Let’s consider a particle described by a wavefunction:
1
1
1 −ik0 x−iω0t
ψ ( x, t ) = eik0 x−iω0t + e 2ik0 x−4iω0t +
e
2
2
2

What is the average momentum of this particle?
Using a definition of the expectation value we can write:

pˆ = ψ x,t pˆ ψ x,t = ∫ ψ * x,t pˆψ x,t dx =

( )

( )

−∞

∞\$
1 −ik x+iω t 1 −2ik x+4iω t
= ∫&amp; e 0 0 + e 0 0 +
2
−∞ % 2
∞\$
1 −ik x+iω t 1 −2ik x+4iω t
= ∫&amp; e 0 0 + e 0 0 +
2
−∞ % 2

( ) ( )

'
∂ \$ 1 ik x−iω t 1 2ik x−4iω t
) − i &amp; e 0 0 + e 0 0 +
∂x % 2
2
(
2
1 ik0 x+iω0t '\$ 1
1
ik x−iω t
2ik x−4iω t
e
)&amp; k0e 0 0 + 2k0e 0 0 −
2
(% 2
2
1

e

ik0 x+iω0t

'
) dx =
(
2
'
1
−ik x−iω t
k0e 0 0 ) dx =
(
2

1

e

−ik0 x−iω0t

1
1
1
= k0 + 2k0 − k0 +
4
4
2
∞\$
'
1
1
1
1
1
1
ik x−3iω t
−2ik x
−ik x+3iω t
−3ik x+3iω t
2ik x
3ik x−3iω t
+ ∫ &amp; 2k0e 0 0 −
k0e 0 + k0e 0 0 −
k0e 0 0 +
k0e 0 +
2k0e 0 0 )dx =
4
(
2 2
2 2
2 2
2 2
−∞ % 4
1
1
1
1
= k0 + 2k0 − k0 = k0
4
4
2
4
1
k0
4
What is the probability for this particle to be flying left (in the opposite direction of x axis)?
Here we need to find the probability that particle has negative momentum. Indeed from plane
wave expansion we find that our particle can have momentum of −k0 since it has a plane wave
1
component e−ik0 x−iω0k . The coefficient in front of this plane wave is
and consequently the
2
So on average the momentum is equal to:

2

probability of our particle to move backwards is

1
1
= .
2
2

Fifth Postulate (discrete non-degenerate):

a on the system in the state ψ ( r,t )
the state of the system immediately after the measurement is un ( x ) .
MEASUREMENT

If the measurement of a physical quantity

gives the result an

Consequences:
(1) The state of the system right after a measurement is always an eigenvector corresponding to
the specific eigenvalue, which was the result of the measurement.
(2) The state of the system is fundamentally perturbed by the measurement process.
How precisely can we measure a physical quantity? – Before we can answer this question
let’s consider a helpful mathematical concept:
The Commutator operator and commutation relations

ˆ Bˆ # ≡ Aˆ Bˆ − Bˆ Aˆ
The Commutator operator is defined as: !&quot; A,
\$
ˆ Bˆ \$ ≡ Aˆ Bˆ − Bˆ Aˆ = 0
Two observables Aˆ and Bˆ are said to commute if: Aˆ Bˆ = Bˆ Aˆ ⇒ &quot;# A,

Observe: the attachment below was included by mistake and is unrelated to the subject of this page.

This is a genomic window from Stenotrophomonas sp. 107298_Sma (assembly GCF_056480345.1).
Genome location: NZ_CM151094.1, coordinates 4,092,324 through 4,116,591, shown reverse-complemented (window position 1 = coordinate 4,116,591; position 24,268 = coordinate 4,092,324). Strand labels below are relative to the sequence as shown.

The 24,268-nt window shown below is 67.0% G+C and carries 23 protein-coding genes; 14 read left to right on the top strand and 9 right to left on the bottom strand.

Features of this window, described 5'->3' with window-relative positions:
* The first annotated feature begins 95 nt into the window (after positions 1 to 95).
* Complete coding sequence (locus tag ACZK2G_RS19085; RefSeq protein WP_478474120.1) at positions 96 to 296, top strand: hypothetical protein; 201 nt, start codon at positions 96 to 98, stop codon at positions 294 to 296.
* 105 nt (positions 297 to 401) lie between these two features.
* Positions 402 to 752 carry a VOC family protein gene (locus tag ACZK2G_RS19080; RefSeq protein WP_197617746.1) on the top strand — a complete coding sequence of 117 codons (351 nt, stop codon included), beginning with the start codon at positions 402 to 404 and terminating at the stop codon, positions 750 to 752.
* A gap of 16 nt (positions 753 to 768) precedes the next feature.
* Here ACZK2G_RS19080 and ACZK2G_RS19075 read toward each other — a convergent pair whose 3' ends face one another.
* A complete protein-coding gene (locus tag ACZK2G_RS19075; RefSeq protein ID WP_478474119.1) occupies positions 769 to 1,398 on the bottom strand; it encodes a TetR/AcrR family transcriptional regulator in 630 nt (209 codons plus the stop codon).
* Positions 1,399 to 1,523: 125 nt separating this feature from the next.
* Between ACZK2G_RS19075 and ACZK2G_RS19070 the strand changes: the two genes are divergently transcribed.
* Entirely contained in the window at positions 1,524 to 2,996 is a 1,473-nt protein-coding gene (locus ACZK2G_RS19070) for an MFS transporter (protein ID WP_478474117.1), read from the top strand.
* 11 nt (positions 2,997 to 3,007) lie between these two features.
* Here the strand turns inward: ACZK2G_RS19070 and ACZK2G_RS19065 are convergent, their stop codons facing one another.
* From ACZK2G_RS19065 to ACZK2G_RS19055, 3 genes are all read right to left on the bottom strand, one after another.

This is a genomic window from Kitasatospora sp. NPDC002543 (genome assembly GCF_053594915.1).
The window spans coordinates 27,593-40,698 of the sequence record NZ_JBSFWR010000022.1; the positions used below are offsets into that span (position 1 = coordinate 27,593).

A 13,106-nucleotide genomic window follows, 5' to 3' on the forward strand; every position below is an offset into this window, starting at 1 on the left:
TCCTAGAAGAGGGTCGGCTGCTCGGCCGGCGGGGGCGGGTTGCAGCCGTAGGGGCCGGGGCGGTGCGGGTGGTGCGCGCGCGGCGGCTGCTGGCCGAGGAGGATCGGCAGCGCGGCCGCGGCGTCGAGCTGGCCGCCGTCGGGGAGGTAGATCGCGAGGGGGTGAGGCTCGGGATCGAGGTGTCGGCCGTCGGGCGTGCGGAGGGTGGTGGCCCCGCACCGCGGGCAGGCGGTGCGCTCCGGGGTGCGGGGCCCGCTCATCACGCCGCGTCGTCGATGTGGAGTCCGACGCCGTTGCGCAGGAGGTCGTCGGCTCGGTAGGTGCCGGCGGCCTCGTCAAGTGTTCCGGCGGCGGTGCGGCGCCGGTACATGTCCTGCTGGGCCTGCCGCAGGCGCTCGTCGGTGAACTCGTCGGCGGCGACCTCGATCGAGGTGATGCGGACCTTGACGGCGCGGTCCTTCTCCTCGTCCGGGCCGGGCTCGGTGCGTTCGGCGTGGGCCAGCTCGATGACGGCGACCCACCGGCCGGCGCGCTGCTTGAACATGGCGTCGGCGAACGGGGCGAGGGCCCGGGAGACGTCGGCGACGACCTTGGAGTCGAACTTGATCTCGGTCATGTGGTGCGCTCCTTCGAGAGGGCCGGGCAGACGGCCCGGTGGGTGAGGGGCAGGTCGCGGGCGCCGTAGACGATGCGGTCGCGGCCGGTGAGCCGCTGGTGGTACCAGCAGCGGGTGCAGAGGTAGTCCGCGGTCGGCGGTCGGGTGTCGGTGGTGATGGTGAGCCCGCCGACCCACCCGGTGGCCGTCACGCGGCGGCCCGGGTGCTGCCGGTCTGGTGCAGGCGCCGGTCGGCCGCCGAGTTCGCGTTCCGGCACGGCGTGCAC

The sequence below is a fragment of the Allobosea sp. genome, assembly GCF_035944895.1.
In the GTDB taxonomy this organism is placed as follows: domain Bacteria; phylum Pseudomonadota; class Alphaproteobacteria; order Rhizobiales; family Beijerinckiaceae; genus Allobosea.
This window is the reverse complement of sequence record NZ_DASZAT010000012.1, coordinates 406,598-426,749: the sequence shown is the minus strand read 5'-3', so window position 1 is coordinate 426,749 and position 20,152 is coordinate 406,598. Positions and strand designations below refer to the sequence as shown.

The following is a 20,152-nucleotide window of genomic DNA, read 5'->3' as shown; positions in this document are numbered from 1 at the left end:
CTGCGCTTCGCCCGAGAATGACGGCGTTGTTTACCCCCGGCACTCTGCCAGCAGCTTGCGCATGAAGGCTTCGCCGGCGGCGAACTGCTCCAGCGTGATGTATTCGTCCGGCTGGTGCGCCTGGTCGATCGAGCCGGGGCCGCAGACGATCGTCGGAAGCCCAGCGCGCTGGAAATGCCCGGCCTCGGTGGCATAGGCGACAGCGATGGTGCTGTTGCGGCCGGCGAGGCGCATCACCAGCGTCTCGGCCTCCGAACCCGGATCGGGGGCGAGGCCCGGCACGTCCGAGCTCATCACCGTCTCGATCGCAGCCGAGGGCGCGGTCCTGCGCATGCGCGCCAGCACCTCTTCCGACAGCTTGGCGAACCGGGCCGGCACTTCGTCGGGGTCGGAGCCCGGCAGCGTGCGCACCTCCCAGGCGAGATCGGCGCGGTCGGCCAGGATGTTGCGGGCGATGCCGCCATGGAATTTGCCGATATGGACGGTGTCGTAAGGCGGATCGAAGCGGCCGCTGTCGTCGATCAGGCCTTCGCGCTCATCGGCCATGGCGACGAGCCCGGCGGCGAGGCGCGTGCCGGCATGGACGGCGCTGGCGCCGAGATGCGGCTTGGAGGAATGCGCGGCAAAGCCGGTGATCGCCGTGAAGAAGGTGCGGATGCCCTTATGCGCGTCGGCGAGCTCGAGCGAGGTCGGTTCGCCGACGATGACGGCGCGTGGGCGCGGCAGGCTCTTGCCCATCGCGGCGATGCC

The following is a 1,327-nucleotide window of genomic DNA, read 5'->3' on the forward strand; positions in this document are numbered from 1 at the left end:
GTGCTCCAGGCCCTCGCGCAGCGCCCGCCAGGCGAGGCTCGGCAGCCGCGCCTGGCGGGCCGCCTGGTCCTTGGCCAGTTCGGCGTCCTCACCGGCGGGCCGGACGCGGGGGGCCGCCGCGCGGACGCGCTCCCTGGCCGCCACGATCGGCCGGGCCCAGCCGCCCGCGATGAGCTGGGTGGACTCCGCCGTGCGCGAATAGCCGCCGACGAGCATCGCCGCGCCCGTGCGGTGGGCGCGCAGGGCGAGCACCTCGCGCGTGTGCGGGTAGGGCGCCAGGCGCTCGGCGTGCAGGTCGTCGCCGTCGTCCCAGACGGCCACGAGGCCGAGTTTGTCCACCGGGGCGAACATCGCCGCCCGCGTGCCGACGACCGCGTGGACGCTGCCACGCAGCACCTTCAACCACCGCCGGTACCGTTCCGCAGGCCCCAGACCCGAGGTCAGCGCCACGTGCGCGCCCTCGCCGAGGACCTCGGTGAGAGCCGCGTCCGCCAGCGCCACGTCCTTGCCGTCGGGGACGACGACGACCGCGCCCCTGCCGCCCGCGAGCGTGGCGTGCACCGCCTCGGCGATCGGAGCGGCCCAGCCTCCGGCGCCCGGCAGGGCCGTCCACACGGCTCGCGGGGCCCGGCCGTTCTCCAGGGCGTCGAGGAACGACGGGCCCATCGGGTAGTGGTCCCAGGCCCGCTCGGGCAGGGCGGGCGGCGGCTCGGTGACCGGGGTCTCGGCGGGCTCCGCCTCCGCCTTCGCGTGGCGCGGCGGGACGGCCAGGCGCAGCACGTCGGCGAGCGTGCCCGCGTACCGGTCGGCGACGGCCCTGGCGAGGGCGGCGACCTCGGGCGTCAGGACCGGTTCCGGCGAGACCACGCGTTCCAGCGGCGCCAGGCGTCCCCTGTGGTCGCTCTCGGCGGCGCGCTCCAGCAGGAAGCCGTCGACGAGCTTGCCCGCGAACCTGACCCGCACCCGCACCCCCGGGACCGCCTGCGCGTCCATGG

%
Geometrical interpretation: Recall from your linear algebra recitation and the problem set 1.
When two matrices commute they share eigenvectors.

 2 ∂2
Example: Free space Hamiltonian and momentum: Hˆ = −
and pˆ = −i
2
∂x
2m ∂x
2
3
3
#  2 ∂2
∂&amp;
 2 ∂2 ) ∂ψ ( x ) ,
∂ ) 2 ∂ ψ ( x ) ,
3 ∂ ψ ( x )
3 ∂ ψ ( x )

,
−i
ψ
x
=

−i
+
i

=
i

i
=0
+
.
+
.
(
)
%
(
2
∂x '
2m ∂x 2 *
∂x ∂x +* 2m ∂x 2 .- 2m ∂x 3
2m ∂x 3
\$ 2m ∂x

 2 ∂2
Do Hˆ = −
and pˆ = −i
share eigenfunctions?
2
∂x
2m ∂x
The eigenfunctions for momentum are plane waves eikx : −i

∂ ikx
e = k ⋅ eikx
∂x

And from the previous lectures we remember that the plane waves are also eigenfunctions for the
 2 ∂2 ikx  2 k 2 ikx
free space Hamiltonian: −
e =
e
2m ∂x 2
2m
Fundamental theorem of algebra: If two operators A and B commute one can construct a basis
of the state space with eigenfunctions common to A and B, conversely if a basis set is found of
eigenfunctions common to both A and B then A and B commute.
How about position and momentum? Do xˆ and pˆ commute?
#

[ x,ˆ pˆ ] ψ ( x ) = x % −i
\$

ˆ pˆ ] = i
Then: [ x,

∂ψ ( x ) &amp; #
∂ψ ( x )
∂ψ ( x )
&amp;

+ ix
+ iψ ( x ) = iψ ( x )
( − % −i ( xψ ( x )) ( = −ix
'
∂x ' \$
∂x
∂x
∂x

It turns out that this relationship is very significant as it Mathematics it means that x and p cannot
be measured with absolute precision at the same time. In fact their uncertainties (or measurement
error) must obey the following relationship:
[ x,ˆ pˆ ]

Δx ⋅ Δp ≥
⇒ Δx ⋅ Δp ≥
2
2
This relationship is called Heisenberg’s Uncertainty Principle. In fact it also holds for the
uncertainties of energy and time:

ΔE ⋅ Δt ≥
2
Symmetries, conserved quantities and constants of motion – how do we identify and label
states (good quantum numbers)
The connection between symmetries and conserved quantities:
In the previous section we showed that the Hamiltonian function plays a major role in our
understanding of quantum mechanics using it we could find both the eigenfunctions of the
Hamiltonian and the time evolution of the system.
What do we mean by when we say an object is symmetric? What we mean is that if we take the
object perform a particular operation on it and then compare the result to the initial situation they
are indistinguishable. When one speaks of a symmetry it is critical to state symmetric with
respect to which operation.
How do symmetries manifest themselves in equations? Let us suppose that your system is
symmetric with respect to translations in x that would imply that any physical property could not
have an x dependence. In particular the energy would not have an explicit dependence on x thus:

∂H ( x, p)
dp
= 0 = − ⇒ p = const
∂x
dt
The momentum in this case is called a constant of motion. This illustrates a fundamental
connection between symmetries and conserved quantities. In fact, every symmetry in a
physical system implies an associated conserved quantity.